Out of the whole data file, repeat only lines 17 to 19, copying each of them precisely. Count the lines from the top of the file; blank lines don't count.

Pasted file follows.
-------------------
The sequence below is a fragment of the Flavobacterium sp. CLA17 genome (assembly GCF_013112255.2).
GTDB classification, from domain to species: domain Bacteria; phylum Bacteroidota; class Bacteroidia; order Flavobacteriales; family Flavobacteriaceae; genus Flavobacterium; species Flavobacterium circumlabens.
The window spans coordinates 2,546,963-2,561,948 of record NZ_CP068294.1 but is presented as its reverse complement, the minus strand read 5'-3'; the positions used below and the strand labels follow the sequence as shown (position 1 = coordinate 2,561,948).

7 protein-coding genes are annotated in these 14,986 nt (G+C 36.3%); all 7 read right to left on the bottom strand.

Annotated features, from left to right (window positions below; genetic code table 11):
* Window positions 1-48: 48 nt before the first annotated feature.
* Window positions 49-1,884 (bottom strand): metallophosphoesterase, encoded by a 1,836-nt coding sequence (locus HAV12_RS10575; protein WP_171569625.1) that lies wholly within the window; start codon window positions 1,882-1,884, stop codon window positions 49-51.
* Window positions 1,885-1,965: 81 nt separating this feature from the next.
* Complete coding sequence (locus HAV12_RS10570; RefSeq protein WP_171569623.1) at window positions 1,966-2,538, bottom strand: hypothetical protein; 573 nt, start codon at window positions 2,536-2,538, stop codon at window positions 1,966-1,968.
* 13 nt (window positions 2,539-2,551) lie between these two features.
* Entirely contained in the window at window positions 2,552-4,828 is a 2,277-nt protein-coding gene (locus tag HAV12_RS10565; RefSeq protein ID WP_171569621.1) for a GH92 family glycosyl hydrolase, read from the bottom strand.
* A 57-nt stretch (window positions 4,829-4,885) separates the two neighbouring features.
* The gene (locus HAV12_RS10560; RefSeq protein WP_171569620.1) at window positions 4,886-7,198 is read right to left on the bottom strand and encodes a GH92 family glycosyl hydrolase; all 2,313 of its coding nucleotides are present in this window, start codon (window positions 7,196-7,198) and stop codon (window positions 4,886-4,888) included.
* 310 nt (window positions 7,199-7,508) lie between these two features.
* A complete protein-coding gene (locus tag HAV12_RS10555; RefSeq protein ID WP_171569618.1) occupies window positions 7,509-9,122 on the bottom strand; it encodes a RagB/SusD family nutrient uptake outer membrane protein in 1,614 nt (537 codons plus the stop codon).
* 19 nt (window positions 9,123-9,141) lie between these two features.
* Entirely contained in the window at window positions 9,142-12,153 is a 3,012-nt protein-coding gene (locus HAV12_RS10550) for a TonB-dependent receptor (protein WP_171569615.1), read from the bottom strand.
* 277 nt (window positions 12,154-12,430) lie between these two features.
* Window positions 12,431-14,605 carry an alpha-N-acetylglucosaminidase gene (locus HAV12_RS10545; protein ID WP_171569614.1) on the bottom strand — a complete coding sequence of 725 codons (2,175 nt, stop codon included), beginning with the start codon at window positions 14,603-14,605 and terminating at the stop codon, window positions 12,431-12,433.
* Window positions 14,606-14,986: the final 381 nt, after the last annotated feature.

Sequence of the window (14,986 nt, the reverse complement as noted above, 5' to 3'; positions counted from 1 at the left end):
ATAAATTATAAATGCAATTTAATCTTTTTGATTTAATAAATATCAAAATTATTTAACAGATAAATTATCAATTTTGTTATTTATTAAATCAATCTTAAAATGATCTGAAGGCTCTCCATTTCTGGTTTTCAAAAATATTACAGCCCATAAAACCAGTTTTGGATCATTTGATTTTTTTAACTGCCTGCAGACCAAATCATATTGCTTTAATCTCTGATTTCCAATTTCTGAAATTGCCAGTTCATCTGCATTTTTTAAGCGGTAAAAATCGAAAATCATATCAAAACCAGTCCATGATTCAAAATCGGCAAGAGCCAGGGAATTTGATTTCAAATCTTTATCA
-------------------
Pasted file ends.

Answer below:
* Entirely contained in the window at window positions 9,142-12,153 is a 3,012-nt protein-coding gene (locus HAV12_RS10550) for a TonB-dependent receptor (protein WP_171569615.1), read from the bottom strand.
* 277 nt (window positions 12,154-12,430) lie between these two features.
* Window positions 12,431-14,605 carry an alpha-N-acetylglucosaminidase gene (locus HAV12_RS10545; protein ID WP_171569614.1) on the bottom strand — a complete coding sequence of 725 codons (2,175 nt, stop codon included), beginning with the start codon at window positions 14,603-14,605 and terminating at the stop codon, window positions 12,431-12,433.